Tree-planting with the Obamas
Chris Jackson, 17, was camping in the Appalachians last weekend, so he was late in getting the cell phone message with the news. The Baltimore City College junior was selected to plant trees for Earth Day with the Obamas, the Bidens and Bill Clinton, thanks to his involvement in the Student Conservation Association. So was Antica Howell, 18, a senior at NAF.
Due to national security concerns, the students were supposed to keep the plan a secret. To arrange an excused absence from school, Chris did let it slip to City Principal Tim Dawson that he would be meeting the president -- but he wouldn't say where he was going. "He's a faithful soldier," Dawson said this afternoon as he let Chris and I use his office for an interview.
On Tuesday morning, Chris, Antica and six other students convened at Kenilworth Park and Aquatic Gardens, where they spent the day preparing for the 5 p.m. event. Each of the students was assigned to help a dignitary with the heavy labor involved in digging a hole in the ground and sticking a tree in it. Antica was paired with Clinton. Chris, along with a girl from Washington named Brenda, got President Obama. They were making plans to present him with gloves and a shovel when Chris heard a loud voice ask, "Where's Chris and Brenda?" And he realized: "That's the president speaking."
The next thing he knew, Chris was shaking the president's hand, chatting with the first lady about tree-planting and asking about the new family dog. He had prepared formal answers to any questions the president might have, but "he was just really friendly" and kept the students calm as the cameras were snapping away.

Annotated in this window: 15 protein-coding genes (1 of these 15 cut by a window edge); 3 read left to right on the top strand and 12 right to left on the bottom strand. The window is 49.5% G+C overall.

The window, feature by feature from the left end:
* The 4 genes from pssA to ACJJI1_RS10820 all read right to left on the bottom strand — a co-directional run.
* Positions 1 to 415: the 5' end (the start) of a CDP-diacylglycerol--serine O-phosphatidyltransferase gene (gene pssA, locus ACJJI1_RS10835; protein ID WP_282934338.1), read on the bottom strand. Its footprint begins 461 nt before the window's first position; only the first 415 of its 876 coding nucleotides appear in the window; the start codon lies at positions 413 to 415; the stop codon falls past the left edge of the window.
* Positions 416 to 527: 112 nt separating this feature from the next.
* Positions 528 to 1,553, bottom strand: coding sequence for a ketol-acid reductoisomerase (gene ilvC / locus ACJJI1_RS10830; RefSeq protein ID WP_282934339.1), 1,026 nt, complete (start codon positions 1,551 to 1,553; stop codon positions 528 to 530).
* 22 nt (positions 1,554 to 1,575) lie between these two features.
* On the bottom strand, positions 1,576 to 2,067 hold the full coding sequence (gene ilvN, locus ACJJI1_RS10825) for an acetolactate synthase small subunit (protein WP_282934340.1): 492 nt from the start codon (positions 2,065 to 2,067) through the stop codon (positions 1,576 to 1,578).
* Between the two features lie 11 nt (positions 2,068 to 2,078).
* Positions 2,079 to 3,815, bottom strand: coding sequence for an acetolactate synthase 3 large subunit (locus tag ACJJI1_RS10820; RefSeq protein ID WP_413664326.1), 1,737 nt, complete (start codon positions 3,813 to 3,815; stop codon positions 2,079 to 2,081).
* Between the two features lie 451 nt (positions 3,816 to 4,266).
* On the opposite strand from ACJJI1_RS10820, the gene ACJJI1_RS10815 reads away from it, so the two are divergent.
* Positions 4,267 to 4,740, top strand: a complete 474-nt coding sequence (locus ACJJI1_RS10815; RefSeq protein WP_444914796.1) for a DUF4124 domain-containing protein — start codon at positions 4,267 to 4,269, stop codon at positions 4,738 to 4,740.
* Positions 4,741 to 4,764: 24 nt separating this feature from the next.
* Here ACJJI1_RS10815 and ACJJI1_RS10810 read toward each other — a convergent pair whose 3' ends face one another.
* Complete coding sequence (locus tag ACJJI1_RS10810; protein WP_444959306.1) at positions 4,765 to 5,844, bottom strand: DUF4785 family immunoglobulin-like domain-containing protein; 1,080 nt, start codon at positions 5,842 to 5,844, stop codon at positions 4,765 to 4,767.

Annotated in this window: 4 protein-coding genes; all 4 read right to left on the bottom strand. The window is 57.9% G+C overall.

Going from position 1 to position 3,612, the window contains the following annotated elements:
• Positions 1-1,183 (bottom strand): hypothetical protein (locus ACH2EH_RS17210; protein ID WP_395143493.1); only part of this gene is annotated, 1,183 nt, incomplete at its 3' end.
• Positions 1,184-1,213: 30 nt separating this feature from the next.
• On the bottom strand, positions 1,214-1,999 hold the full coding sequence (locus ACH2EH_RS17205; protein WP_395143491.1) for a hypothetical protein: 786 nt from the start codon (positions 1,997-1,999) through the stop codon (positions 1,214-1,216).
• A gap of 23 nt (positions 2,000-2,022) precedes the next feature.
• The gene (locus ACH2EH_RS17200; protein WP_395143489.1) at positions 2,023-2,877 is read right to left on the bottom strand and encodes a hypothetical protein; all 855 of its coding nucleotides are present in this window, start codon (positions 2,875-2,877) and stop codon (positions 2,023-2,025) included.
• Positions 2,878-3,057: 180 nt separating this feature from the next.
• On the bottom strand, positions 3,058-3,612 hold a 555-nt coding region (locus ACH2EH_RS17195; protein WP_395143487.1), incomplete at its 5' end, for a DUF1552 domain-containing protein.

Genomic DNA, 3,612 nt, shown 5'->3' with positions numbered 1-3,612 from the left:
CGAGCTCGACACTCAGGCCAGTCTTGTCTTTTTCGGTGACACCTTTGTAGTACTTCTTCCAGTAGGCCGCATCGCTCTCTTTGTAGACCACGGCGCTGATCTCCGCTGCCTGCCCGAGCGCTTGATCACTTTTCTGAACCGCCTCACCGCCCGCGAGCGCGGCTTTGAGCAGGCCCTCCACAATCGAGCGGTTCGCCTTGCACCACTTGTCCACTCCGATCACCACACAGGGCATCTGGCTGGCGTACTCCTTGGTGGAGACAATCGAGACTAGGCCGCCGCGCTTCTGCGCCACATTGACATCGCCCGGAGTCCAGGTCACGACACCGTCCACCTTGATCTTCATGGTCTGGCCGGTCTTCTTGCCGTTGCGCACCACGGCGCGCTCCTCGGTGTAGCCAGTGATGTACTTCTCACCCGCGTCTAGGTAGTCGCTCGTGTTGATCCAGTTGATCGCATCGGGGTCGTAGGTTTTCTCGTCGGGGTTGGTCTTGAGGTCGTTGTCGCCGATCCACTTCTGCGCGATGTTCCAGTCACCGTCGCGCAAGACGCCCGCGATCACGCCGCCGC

In boots, Michelle Obama was better prepared than her husband, in dress shoes, for the digging that was about to ensue. Chris said the first lady "seemed a lot smaller" in person than he expected -- and she does have great arms. Overall, he was impressed with the stately group. "They all looked perfect," he said. The vice president's chattiness and goofiness also took him by surprise. "Joe Biden and his wife were throwing worms at each other," he said. "It was really cute."
After helping Barack Obama plant a redbud, Chris gave the first lady a hand with her tree, the biggest in the bunch, prompting the president to give him a high-five. At the end of the ceremony, he got to keep the glove Obama wore on his left hand (they're both left-handed) and he presented the president with an SCA fleece.
On the MARC train back to Baltimore that night, Chris couldn't contain his excitement as he called family and friends from his cell phone. As it happened, a former Sun editor who now works in Washington was siting next to him and Antica. He was so moved by the phone conversations he overheard that he suggested I blog about their experience.